Aspiring UK pilots to be offered degree funding

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Aspiring UK commercial pilots will from September be able to apply for student loans up to £14,500 ($22,500) a year for a three-stage ab-initio pilot training degree.

The course, which can be undertaken at any accredited UK aviation training organisation, will follow the existing academic and flight training syllabus, taking about three years. However, it will be recognised by the award of a pilot licence and a BSc (Hons) degree in Professional Aviation Pilot Practice conferred the day the graduates start work with their employer airline. Middlesex University oversees the courses and awards the degree.

This huge change is the result of government accepting the concept of pilot training as a Higher Apprenticeship, and therefore agreeing to provide backing for the student loans toward tuition fees and maintenance costs, which are obtainable through the same system used by undergraduates accepted for any other degree course. Students may already apply through the standard access agency for higher education places, UCAS. The course is known as the Higher Apprenticeship in Professional Aviation Pilot Practice.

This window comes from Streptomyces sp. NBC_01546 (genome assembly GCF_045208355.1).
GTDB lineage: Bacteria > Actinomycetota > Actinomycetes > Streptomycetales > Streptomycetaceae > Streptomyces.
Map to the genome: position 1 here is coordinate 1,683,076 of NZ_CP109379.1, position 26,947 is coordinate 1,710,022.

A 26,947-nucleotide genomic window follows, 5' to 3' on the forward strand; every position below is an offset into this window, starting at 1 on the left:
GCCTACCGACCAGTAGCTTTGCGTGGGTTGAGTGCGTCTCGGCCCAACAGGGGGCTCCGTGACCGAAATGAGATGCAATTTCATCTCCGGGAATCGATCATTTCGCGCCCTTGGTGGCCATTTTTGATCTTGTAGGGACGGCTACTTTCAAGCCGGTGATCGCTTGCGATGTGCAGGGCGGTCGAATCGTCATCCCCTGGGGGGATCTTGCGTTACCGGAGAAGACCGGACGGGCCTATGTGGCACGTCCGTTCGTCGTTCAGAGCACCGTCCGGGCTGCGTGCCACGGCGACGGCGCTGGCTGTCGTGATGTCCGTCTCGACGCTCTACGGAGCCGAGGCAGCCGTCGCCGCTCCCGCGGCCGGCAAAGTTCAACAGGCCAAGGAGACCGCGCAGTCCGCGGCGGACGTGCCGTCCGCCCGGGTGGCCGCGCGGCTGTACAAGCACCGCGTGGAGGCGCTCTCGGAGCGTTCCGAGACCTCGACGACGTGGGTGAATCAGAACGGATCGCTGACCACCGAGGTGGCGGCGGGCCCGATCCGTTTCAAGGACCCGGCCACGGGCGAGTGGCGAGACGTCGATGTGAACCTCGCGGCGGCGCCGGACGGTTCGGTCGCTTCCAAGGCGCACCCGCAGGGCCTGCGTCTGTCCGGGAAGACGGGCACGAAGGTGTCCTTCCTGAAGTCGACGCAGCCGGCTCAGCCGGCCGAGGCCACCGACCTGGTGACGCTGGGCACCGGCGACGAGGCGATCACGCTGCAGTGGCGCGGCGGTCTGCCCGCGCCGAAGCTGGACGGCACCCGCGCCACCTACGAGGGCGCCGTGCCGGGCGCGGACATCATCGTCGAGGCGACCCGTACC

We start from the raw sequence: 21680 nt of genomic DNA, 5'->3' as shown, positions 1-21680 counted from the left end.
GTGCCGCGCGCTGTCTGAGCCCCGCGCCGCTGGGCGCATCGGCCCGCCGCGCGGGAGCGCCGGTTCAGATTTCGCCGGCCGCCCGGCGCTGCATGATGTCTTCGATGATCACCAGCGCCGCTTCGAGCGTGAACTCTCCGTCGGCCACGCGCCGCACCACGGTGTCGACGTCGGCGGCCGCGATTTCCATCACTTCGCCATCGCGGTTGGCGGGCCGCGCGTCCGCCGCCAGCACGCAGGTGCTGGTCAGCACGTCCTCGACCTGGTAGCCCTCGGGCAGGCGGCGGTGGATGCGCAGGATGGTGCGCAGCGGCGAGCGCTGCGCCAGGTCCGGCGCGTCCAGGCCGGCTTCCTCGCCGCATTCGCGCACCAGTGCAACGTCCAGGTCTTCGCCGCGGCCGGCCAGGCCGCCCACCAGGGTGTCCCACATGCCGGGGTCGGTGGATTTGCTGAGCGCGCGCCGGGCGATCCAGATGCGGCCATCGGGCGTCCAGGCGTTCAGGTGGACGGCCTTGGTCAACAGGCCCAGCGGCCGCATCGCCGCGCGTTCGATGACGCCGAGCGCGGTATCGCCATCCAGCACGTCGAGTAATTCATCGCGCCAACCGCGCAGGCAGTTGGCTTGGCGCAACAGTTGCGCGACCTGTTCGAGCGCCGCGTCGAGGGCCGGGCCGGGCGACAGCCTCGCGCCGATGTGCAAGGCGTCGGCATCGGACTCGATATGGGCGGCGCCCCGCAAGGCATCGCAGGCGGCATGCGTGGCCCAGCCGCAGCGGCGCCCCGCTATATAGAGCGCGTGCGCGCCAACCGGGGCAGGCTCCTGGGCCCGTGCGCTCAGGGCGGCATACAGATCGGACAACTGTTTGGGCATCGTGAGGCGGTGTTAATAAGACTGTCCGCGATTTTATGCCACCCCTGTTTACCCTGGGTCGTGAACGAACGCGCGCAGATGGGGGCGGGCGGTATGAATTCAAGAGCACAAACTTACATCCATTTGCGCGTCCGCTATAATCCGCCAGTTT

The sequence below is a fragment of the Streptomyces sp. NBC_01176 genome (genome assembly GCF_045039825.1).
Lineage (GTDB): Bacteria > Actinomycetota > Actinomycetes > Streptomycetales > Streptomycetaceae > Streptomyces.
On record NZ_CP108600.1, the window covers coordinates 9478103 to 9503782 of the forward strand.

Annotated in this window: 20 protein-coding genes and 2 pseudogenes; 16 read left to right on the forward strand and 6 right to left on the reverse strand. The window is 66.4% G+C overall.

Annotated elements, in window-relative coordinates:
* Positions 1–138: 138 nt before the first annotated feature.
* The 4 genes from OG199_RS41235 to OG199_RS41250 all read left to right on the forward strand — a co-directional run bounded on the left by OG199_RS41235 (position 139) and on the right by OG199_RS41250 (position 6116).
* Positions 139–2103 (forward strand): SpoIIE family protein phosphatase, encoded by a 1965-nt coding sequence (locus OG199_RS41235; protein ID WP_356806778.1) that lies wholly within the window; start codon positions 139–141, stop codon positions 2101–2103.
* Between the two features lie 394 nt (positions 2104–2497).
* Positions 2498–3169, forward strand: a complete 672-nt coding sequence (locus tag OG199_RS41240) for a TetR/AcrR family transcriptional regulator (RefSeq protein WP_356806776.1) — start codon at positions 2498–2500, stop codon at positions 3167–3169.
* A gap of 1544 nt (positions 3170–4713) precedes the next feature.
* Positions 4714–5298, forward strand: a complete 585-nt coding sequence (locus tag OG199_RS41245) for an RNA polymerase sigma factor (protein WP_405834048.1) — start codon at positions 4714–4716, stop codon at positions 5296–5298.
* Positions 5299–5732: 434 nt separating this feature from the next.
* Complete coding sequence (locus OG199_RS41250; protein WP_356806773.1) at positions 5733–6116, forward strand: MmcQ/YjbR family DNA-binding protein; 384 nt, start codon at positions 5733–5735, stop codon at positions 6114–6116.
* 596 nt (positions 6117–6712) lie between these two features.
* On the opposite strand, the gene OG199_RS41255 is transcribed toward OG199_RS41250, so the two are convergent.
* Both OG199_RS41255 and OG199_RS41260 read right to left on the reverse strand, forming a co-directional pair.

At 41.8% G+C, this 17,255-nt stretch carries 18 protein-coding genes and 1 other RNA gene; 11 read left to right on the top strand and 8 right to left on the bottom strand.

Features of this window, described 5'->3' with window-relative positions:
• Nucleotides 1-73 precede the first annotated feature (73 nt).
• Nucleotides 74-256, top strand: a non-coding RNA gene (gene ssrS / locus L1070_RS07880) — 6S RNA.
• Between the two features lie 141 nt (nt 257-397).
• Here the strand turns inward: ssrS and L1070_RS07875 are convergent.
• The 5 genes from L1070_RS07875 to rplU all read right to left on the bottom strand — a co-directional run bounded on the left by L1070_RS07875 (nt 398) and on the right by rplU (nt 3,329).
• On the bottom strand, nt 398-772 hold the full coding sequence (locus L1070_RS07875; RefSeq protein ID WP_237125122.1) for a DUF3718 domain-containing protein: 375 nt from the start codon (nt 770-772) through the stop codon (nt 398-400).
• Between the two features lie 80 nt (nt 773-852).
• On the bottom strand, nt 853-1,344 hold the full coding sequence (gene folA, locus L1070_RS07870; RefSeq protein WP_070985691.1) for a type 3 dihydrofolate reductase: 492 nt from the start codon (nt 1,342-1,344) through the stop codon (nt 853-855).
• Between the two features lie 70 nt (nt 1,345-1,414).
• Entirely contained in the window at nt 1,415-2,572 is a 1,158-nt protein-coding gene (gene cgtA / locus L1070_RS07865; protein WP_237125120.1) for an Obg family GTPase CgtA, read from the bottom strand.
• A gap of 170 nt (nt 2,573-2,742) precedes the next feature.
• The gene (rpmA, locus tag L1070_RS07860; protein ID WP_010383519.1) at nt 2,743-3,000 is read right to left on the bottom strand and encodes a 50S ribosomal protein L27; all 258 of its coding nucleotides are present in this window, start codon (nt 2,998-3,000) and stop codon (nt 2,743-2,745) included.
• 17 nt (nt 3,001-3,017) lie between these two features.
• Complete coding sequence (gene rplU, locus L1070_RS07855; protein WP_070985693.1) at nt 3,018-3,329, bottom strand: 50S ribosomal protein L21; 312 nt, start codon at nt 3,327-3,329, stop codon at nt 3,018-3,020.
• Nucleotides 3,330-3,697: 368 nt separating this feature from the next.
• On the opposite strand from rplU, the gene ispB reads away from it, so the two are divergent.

The new scheme has been under development for several years, led by Simon Witts, the chief executive of the Aviation Skills Partnership working with the airlines, SEMTA (Sector Skills Council for Science, Engineering and Advanced Manufacturing), and People First. Witts says he intends to extend the system to cover all the high-level skills associated with the aviation industry, including air traffic control, airline operations management, engineering and maintenance, and airport operations.

Witts says airlines are backing the scheme, and the three aviation training organisations accredited so far are Southampton-based CTC, CAE Oxford Aviation Academy, and Flying Time at Shoreham.

The scheme is seen as a means of opening up the pilot profession to candidates who may not otherwise have been able to raise the cost of training. As for other degree courses, those with restricted means can also apply for a grant.